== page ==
To the pubs in which they drank; I know their breed—
They boast to old acquaintance as they burn
With all the ostentation of their greed.
Fuck off with your money as you stand
Buying off misfortune at the bar;
I'm a celebrant and though you shake my hand
And act as if in friendship, this is war.
I stand up for my people, mind them well,
I know your kind, your money. Go to hell (22).
One hardly needs to point out that a poem like this represents a diminution of the tradition seen in, say, Yeats' "Easter 1916" or Heaney's "Punishment," poems born of colonial and post-colonial struggle respectively. The tradition born of real hardship lies, here, in utter decay.
We see more decadence in those poems where Fitzmaurice proclaims himself a celebrant of the local. The gesture is part and parcel of the tradition of Irish colonial and postcolonial poetry, but there's a curious emptiness to it in Fitzmaurice's hands. Consider "I Rhyme my Native Village with Cézanne," the book's opening poem:
I rhyme my native village with Cézanne,
The place I live and represent in art,
A poet finds genius where he can,
The picture that he paints is of his heart.
A child, an adolescent and a man
With a vision that the world couldn't thwart,
And still remaining faithful to my plan,
I write about my village, show it warts
And all—I must. But I'm a celebrant,
Not one whose whole ambition's to distort:
Who would grotesque a village like Moyvane
Is painting false, a sell-out to the smart.
I rhyme my native village with Cézanne.
A poet finds genius where he can (17).
Let us leave aside the matter of cliché ("warts and all"), and the matter of straw men ("one whose whole ambition's to distort"). The real decadence here comes from the lack of any particular quality of the village that could be singled out for praise. Fitzmaurice claims to celebrate his village, but there is nothing specific here to celebrate. The localist gesture is simply generic, bland enough to adorn a Chamber of Commerce calendar. Confronted with a poem like this, one really does feel the force of those lines from Eliot's "Hollow Men": "Shape without form, shade without color, / Paralysed force, gesture without motion."
Perhaps the most telling sign of the decadence of Fitzmaurice's tradition comes in "For Seamus Heaney." Here Fitzmaurice lifts a glass on the occasion of Heaney's Nobel Prize. "Rejoice! Rejoice! A laureate named 'Seamus'!" he writes. And what does Heaney's Nobel mean? "No longer," writes Fitzmaurice, "can some Punch paint us as subhuman." This really is absurd. There was, certainly, a time when the Irish were considered sub-literate, and there was a time when they were depicted as subhuman, lantern-jawed simians in the cartoons of the English journal Punch. Indeed, the Celtic Revival was to a great extent an attempt to combat these stereotypes, to give prestige to Ireland's rich literary tradition. But the Celtic Revival's gestures of defiance were directed at real foes, present and powerful in the world at the time. No British journal would dare publish a Punch-like cartoon today, and if there's a popular stereotype about the Irish and literature, it isn't that they are a nation of illiterates. If anything, it's the opposite: that every Celt's a poet, through and through. The very fact that Fitzmaurice has to direct his resentment at a journal that no longer exists makes a powerful statement: the tradition that was necessary a century ago has outlived its use.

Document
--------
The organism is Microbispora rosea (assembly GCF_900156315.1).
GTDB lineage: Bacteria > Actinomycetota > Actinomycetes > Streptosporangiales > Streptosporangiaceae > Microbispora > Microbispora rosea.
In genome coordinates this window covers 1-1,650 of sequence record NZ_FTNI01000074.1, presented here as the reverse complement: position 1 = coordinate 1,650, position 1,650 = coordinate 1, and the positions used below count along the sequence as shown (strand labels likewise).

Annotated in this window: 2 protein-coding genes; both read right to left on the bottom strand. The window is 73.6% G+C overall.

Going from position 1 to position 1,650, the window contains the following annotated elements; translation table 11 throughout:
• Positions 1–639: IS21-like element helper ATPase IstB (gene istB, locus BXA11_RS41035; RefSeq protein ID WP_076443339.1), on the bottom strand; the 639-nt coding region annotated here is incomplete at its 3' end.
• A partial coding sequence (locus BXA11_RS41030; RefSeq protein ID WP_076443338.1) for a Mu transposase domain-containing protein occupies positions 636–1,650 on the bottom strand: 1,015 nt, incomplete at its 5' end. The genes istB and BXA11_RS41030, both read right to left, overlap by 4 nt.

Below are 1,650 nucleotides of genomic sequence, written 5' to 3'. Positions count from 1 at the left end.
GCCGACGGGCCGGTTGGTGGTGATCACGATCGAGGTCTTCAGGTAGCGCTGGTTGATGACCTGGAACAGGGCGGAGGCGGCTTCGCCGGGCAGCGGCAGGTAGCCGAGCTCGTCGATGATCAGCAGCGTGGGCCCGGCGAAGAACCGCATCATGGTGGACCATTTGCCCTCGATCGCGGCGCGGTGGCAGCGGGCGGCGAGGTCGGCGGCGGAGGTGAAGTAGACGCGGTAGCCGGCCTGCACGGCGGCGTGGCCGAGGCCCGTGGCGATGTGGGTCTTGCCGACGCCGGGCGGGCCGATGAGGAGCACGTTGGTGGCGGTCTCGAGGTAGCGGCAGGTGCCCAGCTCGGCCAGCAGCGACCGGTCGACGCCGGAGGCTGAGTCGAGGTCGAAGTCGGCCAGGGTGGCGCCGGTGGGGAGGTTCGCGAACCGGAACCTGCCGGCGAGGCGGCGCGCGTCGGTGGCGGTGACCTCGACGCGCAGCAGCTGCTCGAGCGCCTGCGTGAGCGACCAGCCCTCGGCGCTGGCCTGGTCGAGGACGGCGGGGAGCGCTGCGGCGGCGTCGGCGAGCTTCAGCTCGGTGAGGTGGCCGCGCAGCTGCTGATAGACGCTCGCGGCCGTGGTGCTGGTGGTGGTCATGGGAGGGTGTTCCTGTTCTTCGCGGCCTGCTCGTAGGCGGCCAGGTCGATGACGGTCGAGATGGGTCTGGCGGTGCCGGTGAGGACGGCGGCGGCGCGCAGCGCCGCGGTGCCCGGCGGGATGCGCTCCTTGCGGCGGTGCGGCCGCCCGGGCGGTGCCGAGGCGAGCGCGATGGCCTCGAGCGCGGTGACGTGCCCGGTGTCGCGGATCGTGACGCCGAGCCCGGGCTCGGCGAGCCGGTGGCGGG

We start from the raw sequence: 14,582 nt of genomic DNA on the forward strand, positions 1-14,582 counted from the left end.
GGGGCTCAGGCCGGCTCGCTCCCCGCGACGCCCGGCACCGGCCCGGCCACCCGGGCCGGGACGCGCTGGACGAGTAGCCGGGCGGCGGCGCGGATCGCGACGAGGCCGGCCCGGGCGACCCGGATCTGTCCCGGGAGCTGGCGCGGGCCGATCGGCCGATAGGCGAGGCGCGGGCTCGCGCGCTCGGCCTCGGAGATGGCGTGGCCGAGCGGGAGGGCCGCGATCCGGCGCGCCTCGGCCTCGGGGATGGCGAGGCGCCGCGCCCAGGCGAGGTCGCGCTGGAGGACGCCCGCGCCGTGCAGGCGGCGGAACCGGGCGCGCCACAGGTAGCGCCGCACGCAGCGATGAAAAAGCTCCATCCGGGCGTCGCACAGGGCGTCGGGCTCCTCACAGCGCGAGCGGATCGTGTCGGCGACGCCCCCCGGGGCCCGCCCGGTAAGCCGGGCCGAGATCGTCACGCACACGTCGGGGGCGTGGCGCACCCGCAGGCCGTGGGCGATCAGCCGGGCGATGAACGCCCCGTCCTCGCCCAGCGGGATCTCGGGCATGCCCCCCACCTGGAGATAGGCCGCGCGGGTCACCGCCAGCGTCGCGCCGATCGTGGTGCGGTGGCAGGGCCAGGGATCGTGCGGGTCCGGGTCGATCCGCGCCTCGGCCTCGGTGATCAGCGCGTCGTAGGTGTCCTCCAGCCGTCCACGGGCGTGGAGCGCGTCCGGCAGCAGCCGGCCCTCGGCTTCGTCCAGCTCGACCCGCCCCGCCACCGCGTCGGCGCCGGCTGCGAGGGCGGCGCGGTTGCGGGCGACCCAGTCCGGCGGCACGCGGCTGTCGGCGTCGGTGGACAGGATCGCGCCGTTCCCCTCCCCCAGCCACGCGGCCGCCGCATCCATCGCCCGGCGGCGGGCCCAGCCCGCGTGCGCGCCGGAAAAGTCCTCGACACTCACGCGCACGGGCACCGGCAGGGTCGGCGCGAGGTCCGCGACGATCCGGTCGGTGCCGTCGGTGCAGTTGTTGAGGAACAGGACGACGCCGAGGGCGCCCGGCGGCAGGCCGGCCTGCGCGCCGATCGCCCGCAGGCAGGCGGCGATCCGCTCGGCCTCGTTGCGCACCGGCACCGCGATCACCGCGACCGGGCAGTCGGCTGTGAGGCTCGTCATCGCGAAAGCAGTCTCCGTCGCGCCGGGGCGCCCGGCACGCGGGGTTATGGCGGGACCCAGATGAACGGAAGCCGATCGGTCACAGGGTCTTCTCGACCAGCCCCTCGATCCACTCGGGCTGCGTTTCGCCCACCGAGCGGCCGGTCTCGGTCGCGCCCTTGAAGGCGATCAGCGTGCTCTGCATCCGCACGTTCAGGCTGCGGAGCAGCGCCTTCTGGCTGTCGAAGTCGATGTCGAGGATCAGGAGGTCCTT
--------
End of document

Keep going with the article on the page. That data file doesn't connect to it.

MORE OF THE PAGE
Fitzmaurice may, at some level, sense the threadbare nature of his materials. This would account for his book's frequent bouts of defensiveness. Fitzmaurice often anticipates a negative critical reception, and tries to pre-empt it by attacking the critic in advance. "At Fifty" is typical of this side of Fitzmaurice's work:
I court the common reader, not the poet—
The kind who browses, likes a damn good read:
Let poets (at least the kind who think they know it
All) ignore me. It's not for them I bleed.
No! The ones who read me are the kind
Who know that they can trust a fellow who
Opens up his heart, his soul, his mind.
Unlike words, they know that blood is true (20).
The rhetoric here is all son-of-the-soil authenticity. Perhaps I am too much of a poet to appreciate the authenticity of verse like this, distracted as I am by the appalling, nay ghastly, rhyming of "poet" and "know it." So let me take off my poet's hat and put on another, that of a teacher. Fitzmaurice, after all, includes teachers among the humble folk to whom he would give voice. Reading his poem as a teacher, I still find I can't quite praise it. The pronoun-referent problem in "Unlike words, they know that blood is true" gets in the way. It is the sort of thing I'd circle in teacherly red ink if I saw it in a student's paper, before writing "who knows that blood is true here—surely you don't mean that 'the words' know this."
I don't mean to imply here that Irish poetry is doomed to a long process of entropy, or that the best of Irish writing can only come from the most painful of Irish experiences. Far from it. But I do wish to argue that the particular tradition of Irish poetry born of colonial and postcolonial struggle has fallen into decline as the circumstances that gave rise to it have faded into history. Let Fitzmaurice serve as an exhibit in the making of this case. Those interested in an alternative to his faded tradition may wish to refer to the works of a new cohort of Irish poets, people like Randolph Healy, Maurice Scully, Billy Mills and Catherine Walsh. Their work—exciting, vital, and free of the clichéd gestures that so plague Fitzmaurice—takes Irish poetry into new territory, beyond that staked out by the greats of the last century. Give them a look, if you're interested in the new directions of Irish poetry, and leave to the sentimental this decadent of Moyvane.
2006. Mademoiselle de Maupin. Trans. Helen Constantine. New York: Penguin.
1996. Inventing Ireland: The Literature of the Modern Nation. Cambridge, Massachusetts: Harvard University Press.
2001. Death and the Irish Canon. The Dublin Review 2 (Spring): 80-89.